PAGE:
[ASC-media] Aquatic weeds can be safely recycled

joanne.finlay at dpi.nsw.gov.au joanne.finlay at dpi.nsw.gov.au
Wed Sep 6 04:27:19 CEST 2006


NSW Department of Primary Industries
Wednesday 7 September 2006

Aquatic weeds can be safely recycled

Quality compost that is safe to use and beneficial for farmland, can be 
produced from aquatic weeds, according to the findings of Australia's 
first large-scale scientific trial of the risks associated with recycling 
noxious weed material.

The trial was undertaken on 35,000 cubic metres of aquatic weeds 
mechanically harvested from the Hawkesbury River after a major infestation 
occurred in the summer of 2004.

NSW Department of Primary Industries (DPI) research scientist, Dr Chris 
Dorahy, said harvesting of the weeds had created a significant disposal 
problem and led to an 18 month research project to examine ways to recycle 
it.

"The weeds included Alligator Weed, which is invasive on land as well as 
water.

"One of the big questions was whether an environmental risk remained from 
using this material, even though it had been composted."

DPI conducted the research in collaboration with the NSW Department of 
Environment and Conservation (DEC) and Hawkesbury-Nepean Catchment 
Management Authority to evaluate the feasibility of compost-recycling 
aquatic weeds harvested from the Hawkesbury.

Dr Dorahy said the trial found it was critical to ensure the material is 
heated for long enough at a sufficiently high temperature ? and that it is 
mixed and turned sufficiently.

"The Australian Standard for composted soil conditioners and mulches 
states that the whole mass must be exposed to a minimum of 55 degrees 
Celsius for three consecutive days.

"To ensure Alligator and any other terrestrial weeds don't survive, it is 
important to monitor compost windrow temperatures, as well as the site 
itself, to make sure none establish in or around the compost."

Tests on the quality of the compost were also undertaken.

It was found to be comparable to compost made from organic garden 
material, though with lower concentrations of nitrogen, phosphorus and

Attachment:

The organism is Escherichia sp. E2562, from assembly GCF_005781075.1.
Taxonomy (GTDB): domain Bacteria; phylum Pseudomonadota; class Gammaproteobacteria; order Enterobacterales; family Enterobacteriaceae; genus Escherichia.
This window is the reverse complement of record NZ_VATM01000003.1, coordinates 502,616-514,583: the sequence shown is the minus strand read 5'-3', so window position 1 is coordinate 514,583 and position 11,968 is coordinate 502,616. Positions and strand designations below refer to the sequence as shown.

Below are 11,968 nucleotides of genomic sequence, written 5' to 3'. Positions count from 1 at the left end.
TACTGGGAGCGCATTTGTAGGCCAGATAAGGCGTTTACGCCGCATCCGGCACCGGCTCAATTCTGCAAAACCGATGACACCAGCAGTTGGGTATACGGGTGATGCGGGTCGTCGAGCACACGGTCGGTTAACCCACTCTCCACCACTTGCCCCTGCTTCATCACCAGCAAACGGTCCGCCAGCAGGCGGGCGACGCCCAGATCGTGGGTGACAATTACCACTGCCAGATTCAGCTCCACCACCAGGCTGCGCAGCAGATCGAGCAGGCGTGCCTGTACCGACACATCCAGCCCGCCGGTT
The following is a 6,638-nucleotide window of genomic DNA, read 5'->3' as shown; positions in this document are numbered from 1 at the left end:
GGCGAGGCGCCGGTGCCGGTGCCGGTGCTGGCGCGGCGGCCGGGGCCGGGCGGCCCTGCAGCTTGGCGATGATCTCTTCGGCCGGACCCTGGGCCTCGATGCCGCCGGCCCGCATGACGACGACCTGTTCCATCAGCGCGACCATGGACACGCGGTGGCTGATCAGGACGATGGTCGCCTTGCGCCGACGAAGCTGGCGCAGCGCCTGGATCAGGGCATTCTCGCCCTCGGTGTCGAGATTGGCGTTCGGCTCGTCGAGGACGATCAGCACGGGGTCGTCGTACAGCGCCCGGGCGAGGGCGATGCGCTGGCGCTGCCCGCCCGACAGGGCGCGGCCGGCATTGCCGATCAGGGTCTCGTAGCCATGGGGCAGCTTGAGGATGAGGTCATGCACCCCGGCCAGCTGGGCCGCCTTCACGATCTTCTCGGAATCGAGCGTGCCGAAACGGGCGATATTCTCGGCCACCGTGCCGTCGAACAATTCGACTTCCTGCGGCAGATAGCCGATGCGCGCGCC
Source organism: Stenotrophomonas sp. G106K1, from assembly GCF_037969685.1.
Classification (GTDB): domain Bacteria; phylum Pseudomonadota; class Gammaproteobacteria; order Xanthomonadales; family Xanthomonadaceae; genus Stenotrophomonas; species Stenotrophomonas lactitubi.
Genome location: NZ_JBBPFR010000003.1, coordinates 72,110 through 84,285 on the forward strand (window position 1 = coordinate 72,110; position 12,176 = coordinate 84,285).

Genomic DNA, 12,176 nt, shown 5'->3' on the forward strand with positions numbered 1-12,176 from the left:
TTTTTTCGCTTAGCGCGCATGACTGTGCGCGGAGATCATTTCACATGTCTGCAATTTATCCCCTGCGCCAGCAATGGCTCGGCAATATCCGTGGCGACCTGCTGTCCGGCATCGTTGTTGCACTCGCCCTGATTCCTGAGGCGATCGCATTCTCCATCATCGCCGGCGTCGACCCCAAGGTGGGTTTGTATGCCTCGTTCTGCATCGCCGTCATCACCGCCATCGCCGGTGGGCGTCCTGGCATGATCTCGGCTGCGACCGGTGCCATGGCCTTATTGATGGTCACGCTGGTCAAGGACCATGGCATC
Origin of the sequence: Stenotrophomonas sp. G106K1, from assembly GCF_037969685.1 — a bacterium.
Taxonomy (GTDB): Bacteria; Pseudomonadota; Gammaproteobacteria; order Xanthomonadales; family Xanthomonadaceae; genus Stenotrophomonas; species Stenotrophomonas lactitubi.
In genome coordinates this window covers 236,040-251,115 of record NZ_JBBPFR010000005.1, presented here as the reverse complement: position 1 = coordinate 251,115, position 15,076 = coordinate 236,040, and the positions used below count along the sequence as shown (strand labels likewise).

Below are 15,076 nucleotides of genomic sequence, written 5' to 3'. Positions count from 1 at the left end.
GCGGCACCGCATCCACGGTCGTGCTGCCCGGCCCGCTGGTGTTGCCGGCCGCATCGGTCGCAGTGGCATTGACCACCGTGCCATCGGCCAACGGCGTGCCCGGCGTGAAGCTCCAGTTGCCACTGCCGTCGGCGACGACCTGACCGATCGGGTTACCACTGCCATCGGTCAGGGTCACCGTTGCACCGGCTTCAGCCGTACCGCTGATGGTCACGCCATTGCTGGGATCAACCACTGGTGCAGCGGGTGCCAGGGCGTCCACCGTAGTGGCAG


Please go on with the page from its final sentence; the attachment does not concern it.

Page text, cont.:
calcium and higher amounts of inorganic material such as sand. 

The concentrations of heavy metals and chemical residues in the composted 
material were very low, indicating a low risk from other contaminants .

Dr Dorahy said erosion control trials at NSW DPI's Centre for Recycled 
Organics in Agriculture (CROA) have shown that the compost is effective in 
controlling soil erosion and improving water quality. 

In addition, pasture establishment in the plots treated with the aquatic 
weed compost was very good.

"This indicates that the compost is likely to be a useful medium for 
re-establishing vegetation, particularly on sites denuded of topsoil. 

Dr Dorahy said that environmentally sensitive areas in the Sydney 
catchment can be affected by a high level of erosion, which impacts on the 
quality of waterways, and the productivity of agricultural land.

"Using good-quality compost to reduce erosion and reduce soil washing into 
waterways can help to improve water quality.

"There is potential to recycle aquatic weeds such as Salvinia and 
Alligator Weed, provided they are composted appropriately."

Other contributors to the project were Hawkesbury City Council, who 
provided their site at South Windsor for the composting operations and 
Bettergrow Pty Ltd, which conducted the composting.

Joanne Finlay
Science Communication Specialist
NSW DEPARTMENT OF PRIMARY INDUSTRIES
PH: 63913171
Mobile: 0428 491813
Fax: 6391 3199

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